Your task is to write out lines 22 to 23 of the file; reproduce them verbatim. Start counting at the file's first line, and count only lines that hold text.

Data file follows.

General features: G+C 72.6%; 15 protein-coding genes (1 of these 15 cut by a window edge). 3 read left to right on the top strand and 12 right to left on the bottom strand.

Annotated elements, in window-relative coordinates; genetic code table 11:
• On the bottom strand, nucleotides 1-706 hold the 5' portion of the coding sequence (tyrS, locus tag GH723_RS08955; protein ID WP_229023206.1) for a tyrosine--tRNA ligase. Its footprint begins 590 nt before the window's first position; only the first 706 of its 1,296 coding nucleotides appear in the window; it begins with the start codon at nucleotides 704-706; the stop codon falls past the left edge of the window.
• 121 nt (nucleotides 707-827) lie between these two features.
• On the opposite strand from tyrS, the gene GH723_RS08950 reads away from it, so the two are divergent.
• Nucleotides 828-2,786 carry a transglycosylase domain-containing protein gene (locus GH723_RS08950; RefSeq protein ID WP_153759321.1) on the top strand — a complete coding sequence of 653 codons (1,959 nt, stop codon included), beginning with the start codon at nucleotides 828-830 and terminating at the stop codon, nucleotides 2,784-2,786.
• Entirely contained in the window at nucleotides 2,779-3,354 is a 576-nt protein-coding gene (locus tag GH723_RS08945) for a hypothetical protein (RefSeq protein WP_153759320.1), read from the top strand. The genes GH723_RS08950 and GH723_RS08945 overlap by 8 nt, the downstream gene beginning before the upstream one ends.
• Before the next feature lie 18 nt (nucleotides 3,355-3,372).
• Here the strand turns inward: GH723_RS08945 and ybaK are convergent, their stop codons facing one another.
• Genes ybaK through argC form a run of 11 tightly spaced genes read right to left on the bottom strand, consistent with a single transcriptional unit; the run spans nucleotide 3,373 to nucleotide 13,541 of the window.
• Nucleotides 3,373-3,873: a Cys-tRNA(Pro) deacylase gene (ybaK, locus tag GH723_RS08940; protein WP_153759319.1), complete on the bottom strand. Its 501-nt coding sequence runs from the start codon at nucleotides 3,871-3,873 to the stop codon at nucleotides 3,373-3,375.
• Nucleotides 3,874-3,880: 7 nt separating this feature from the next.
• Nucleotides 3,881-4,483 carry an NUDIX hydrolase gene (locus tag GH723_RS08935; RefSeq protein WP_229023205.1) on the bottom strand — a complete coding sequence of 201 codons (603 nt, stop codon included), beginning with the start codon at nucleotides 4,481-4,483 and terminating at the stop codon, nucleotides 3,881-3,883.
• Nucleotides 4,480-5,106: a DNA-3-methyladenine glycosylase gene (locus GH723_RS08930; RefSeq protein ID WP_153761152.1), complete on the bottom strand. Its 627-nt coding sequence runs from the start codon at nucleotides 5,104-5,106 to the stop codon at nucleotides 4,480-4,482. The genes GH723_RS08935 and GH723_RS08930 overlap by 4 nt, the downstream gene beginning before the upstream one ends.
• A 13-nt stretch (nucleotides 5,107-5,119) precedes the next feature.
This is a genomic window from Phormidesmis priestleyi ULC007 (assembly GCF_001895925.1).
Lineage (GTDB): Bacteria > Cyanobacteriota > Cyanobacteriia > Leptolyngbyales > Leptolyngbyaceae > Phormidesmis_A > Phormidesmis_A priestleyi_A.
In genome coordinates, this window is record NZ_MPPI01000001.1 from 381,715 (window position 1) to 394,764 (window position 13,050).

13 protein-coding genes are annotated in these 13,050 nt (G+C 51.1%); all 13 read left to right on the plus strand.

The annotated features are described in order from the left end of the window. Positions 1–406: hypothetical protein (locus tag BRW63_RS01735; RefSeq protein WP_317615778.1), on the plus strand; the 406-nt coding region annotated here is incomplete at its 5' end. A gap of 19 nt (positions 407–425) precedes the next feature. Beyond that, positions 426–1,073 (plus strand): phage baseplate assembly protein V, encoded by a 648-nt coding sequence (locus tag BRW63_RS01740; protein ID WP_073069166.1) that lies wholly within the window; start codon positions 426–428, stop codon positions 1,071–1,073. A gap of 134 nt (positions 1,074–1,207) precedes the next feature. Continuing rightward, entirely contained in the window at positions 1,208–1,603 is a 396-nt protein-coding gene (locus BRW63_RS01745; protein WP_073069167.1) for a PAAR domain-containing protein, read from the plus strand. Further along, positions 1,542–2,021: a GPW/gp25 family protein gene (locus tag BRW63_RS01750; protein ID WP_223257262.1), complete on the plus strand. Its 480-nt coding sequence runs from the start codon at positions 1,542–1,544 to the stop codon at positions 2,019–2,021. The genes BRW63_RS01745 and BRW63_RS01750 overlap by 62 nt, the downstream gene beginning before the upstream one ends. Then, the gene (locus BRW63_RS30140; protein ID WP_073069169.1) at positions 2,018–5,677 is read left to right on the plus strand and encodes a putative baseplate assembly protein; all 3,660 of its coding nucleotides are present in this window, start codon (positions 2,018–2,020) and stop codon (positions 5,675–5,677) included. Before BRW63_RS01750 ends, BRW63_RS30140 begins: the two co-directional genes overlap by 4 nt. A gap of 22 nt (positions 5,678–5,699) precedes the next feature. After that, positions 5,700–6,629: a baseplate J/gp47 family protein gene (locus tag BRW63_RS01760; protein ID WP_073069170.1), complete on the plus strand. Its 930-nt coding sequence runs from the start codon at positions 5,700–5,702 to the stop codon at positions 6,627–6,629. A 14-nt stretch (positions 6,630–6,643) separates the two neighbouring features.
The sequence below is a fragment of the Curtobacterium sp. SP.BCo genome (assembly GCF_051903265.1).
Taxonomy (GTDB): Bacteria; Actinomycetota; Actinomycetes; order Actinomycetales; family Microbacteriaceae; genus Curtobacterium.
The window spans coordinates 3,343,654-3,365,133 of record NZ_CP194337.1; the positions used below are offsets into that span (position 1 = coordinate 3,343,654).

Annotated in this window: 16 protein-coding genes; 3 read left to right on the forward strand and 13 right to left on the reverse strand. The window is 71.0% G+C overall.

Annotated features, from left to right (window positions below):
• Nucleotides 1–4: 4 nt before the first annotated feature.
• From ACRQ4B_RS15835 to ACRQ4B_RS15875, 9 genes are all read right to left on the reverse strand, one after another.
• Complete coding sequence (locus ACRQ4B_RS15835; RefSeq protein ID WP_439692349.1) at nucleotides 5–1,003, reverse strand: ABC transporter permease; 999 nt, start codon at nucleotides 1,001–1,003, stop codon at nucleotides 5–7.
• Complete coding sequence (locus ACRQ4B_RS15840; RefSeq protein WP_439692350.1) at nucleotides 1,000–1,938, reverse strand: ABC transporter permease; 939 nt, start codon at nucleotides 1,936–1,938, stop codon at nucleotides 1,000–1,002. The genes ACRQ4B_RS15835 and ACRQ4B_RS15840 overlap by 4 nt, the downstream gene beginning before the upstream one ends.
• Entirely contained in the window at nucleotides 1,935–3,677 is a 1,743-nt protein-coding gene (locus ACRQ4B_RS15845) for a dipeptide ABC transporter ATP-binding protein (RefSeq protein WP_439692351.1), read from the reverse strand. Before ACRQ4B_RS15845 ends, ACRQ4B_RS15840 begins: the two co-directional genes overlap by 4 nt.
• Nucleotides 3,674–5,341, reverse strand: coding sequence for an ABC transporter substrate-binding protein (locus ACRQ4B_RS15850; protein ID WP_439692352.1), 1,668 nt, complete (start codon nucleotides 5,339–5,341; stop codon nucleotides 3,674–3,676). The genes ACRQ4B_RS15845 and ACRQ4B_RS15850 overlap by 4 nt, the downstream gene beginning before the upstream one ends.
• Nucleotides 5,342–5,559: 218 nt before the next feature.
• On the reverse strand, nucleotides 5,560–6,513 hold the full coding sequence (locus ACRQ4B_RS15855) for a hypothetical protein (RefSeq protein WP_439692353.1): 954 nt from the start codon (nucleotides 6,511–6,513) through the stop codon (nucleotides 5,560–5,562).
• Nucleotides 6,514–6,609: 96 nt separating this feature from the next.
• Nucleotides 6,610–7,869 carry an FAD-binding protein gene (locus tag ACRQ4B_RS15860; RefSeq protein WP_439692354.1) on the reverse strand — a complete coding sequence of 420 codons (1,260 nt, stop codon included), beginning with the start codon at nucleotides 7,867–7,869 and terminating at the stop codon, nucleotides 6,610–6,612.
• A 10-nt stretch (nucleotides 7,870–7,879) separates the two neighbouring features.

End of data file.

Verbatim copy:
Taxonomy (GTDB): Bacteria; Actinomycetota; Actinomycetes; order Actinomycetales; family Microbacteriaceae; genus Curtobacterium.
The window spans coordinates 3,343,654-3,365,133 of record NZ_CP194337.1; the positions used below are offsets into that span (position 1 = coordinate 3,343,654).